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Thomas E. Ricks arrived in Cache Valley with his family In 1859. Between chores such as building a school and a cabin for his family, he explored Logan Canyon In search of timber. During one trek he discovered this spring which was later named for him.

Frontier communities required large quantities of lumber to build churches, businesses, homes, and fences. In 186. Thomas Ricks and other town leaders proposed building a road in Logan Canyon to that timber could be hauled to the valley. As timber supplies close to Login were exhausted, the road was pushed further up the canyon. Brigham Young, President of the Church of Jesus Christ of Latter Day Saints (Mormons), recommended in 1889 that the road be completed to Bear Lake Valley Thomas Ricks and other volunteers accepted the challenge and completed the first twenty-five miles to what is now known as Ricks Spring before winter.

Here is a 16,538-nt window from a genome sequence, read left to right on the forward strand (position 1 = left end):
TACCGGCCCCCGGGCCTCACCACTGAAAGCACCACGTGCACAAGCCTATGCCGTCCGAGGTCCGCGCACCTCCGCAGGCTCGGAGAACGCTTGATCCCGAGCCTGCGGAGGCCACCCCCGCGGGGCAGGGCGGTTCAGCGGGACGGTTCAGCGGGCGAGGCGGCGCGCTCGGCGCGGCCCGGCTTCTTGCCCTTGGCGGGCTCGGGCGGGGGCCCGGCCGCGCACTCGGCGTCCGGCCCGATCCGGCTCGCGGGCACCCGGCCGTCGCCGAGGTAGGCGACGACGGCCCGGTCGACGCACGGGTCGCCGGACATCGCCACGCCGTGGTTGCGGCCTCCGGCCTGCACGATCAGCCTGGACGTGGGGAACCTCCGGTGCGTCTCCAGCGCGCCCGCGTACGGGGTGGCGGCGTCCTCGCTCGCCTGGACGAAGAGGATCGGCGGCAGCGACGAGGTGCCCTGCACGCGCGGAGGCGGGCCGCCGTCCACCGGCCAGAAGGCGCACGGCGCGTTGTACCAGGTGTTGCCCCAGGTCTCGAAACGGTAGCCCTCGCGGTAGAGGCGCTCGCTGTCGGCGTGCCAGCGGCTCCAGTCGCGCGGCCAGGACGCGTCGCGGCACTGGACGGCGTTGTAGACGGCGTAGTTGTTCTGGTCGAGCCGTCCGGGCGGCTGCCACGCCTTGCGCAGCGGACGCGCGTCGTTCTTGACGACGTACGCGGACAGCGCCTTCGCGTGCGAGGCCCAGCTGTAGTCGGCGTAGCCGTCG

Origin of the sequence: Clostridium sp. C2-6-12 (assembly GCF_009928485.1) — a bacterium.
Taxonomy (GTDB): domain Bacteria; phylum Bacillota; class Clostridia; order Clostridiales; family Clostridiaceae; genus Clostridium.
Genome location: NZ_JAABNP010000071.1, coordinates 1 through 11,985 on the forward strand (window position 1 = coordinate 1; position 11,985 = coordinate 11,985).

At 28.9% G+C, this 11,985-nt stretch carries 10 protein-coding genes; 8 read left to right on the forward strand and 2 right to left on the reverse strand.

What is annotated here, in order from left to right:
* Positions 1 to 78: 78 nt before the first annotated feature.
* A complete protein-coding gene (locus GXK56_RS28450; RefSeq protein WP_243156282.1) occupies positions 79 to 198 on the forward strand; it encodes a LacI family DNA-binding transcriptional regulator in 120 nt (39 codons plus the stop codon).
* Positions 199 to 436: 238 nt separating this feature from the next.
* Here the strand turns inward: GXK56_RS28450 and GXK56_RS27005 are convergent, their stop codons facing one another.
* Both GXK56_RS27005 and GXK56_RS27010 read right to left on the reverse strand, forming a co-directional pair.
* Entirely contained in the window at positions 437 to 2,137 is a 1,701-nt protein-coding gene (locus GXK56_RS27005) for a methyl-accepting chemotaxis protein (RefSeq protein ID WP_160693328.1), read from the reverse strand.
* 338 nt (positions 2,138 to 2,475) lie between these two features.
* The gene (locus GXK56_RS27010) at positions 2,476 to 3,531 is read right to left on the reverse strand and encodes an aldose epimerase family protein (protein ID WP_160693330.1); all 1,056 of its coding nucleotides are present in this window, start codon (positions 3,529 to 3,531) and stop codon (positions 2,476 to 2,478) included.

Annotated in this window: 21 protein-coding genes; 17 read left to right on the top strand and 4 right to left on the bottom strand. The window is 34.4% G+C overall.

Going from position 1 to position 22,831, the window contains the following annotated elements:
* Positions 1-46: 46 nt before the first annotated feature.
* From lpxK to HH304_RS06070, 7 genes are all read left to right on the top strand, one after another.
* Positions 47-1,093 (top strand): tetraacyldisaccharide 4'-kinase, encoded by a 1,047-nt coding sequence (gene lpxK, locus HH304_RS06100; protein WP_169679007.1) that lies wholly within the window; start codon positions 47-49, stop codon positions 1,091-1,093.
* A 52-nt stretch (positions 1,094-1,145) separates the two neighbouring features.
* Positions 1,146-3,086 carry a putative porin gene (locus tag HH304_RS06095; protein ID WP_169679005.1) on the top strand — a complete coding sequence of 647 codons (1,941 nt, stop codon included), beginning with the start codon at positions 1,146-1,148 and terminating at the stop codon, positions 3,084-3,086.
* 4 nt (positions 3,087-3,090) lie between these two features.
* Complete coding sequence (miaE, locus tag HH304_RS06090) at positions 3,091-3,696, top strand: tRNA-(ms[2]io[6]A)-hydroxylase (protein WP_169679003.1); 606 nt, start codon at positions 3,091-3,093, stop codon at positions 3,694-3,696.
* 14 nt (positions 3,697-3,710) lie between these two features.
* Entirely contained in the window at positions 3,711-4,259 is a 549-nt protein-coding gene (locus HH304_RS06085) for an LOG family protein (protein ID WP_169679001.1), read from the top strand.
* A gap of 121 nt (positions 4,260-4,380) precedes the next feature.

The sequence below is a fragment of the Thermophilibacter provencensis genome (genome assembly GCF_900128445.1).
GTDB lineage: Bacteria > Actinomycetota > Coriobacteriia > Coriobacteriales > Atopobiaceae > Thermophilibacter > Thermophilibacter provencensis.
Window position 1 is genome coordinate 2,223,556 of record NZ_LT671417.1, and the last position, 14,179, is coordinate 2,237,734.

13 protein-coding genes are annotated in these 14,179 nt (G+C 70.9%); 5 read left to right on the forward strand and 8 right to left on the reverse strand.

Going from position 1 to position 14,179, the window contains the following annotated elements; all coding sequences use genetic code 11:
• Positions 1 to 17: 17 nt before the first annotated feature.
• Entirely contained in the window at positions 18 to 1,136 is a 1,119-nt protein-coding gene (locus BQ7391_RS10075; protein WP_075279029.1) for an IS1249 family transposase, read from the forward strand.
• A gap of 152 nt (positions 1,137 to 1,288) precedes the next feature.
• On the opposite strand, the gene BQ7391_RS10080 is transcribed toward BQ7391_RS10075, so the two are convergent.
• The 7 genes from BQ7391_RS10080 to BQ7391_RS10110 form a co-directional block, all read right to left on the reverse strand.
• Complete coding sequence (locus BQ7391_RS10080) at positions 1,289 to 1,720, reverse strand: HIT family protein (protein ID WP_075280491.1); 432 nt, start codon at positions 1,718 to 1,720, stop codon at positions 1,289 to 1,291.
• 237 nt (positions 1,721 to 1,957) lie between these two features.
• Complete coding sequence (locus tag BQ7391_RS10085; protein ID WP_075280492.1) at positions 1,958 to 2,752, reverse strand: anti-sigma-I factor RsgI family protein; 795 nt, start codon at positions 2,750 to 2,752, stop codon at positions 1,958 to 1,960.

For many years. Ricks Spring was believed to be pure mountain spring water. Visitors drank from the spring and filled jugs with water to take home that is until they became sick. In 1972, an ice jam on Logan River provided the answer to the origins of Ricks Spring.

Ricks Spring usually slows to a trickle in November, and begins to flow again in April as the snow melts. In 1972, however, a severe blizzard caused an ice flow to dam Logan River. Suddenly, Ricks Spring began to flow in January. When the ice jam cleared, the flow slowed. Later, bitter cold weather caused another ice jam on Logan River and the flow of Ricks Spring increased once again. Scientists placed green dye in Logan River and the dye appeared in Ricks Spring indicating that they are directly connected by an underground fracture in the rock.